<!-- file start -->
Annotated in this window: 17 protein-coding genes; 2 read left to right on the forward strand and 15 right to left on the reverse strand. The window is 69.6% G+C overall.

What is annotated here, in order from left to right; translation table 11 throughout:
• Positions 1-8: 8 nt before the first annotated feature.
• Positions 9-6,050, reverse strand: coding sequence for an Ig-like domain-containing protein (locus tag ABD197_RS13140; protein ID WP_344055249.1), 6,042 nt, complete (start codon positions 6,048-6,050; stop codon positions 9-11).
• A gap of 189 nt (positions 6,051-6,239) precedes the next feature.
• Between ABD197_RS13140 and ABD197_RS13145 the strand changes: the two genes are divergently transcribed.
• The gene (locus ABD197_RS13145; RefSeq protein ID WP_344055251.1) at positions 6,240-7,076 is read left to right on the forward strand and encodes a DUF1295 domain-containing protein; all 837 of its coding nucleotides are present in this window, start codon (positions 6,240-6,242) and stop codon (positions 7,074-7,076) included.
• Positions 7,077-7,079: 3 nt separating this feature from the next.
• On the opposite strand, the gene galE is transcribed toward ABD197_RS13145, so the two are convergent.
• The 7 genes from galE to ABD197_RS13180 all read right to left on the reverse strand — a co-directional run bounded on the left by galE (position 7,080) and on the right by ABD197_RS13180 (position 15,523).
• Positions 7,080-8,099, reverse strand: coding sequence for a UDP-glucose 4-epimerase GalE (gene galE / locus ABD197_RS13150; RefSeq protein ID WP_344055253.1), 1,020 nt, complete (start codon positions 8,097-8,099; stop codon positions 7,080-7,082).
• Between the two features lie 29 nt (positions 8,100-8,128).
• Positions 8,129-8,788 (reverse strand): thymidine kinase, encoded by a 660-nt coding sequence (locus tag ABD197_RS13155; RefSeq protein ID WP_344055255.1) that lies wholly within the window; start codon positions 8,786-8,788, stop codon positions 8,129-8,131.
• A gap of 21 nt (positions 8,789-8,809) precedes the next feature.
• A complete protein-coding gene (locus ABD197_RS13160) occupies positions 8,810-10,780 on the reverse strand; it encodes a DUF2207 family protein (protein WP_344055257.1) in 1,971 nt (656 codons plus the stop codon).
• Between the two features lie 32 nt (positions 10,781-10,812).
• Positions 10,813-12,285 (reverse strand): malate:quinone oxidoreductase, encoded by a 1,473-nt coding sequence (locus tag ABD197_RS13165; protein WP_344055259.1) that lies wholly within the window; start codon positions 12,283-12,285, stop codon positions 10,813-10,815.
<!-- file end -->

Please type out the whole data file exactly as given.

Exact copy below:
Annotated in this window: 17 protein-coding genes; 2 read left to right on the forward strand and 15 right to left on the reverse strand. The window is 69.6% G+C overall.

What is annotated here, in order from left to right; translation table 11 throughout:
• Positions 1-8: 8 nt before the first annotated feature.
• Positions 9-6,050, reverse strand: coding sequence for an Ig-like domain-containing protein (locus tag ABD197_RS13140; protein ID WP_344055249.1), 6,042 nt, complete (start codon positions 6,048-6,050; stop codon positions 9-11).
• A gap of 189 nt (positions 6,051-6,239) precedes the next feature.
• Between ABD197_RS13140 and ABD197_RS13145 the strand changes: the two genes are divergently transcribed.
• The gene (locus ABD197_RS13145; RefSeq protein ID WP_344055251.1) at positions 6,240-7,076 is read left to right on the forward strand and encodes a DUF1295 domain-containing protein; all 837 of its coding nucleotides are present in this window, start codon (positions 6,240-6,242) and stop codon (positions 7,074-7,076) included.
• Positions 7,077-7,079: 3 nt separating this feature from the next.
• On the opposite strand, the gene galE is transcribed toward ABD197_RS13145, so the two are convergent.
• The 7 genes from galE to ABD197_RS13180 all read right to left on the reverse strand — a co-directional run bounded on the left by galE (position 7,080) and on the right by ABD197_RS13180 (position 15,523).
• Positions 7,080-8,099, reverse strand: coding sequence for a UDP-glucose 4-epimerase GalE (gene galE / locus ABD197_RS13150; RefSeq protein ID WP_344055253.1), 1,020 nt, complete (start codon positions 8,097-8,099; stop codon positions 7,080-7,082).
• Between the two features lie 29 nt (positions 8,100-8,128).
• Positions 8,129-8,788 (reverse strand): thymidine kinase, encoded by a 660-nt coding sequence (locus tag ABD197_RS13155; RefSeq protein ID WP_344055255.1) that lies wholly within the window; start codon positions 8,786-8,788, stop codon positions 8,129-8,131.
• A gap of 21 nt (positions 8,789-8,809) precedes the next feature.
• A complete protein-coding gene (locus ABD197_RS13160) occupies positions 8,810-10,780 on the reverse strand; it encodes a DUF2207 family protein (protein WP_344055257.1) in 1,971 nt (656 codons plus the stop codon).
• Between the two features lie 32 nt (positions 10,781-10,812).
• Positions 10,813-12,285 (reverse strand): malate:quinone oxidoreductase, encoded by a 1,473-nt coding sequence (locus tag ABD197_RS13165; protein WP_344055259.1) that lies wholly within the window; start codon positions 12,283-12,285, stop codon positions 10,813-10,815.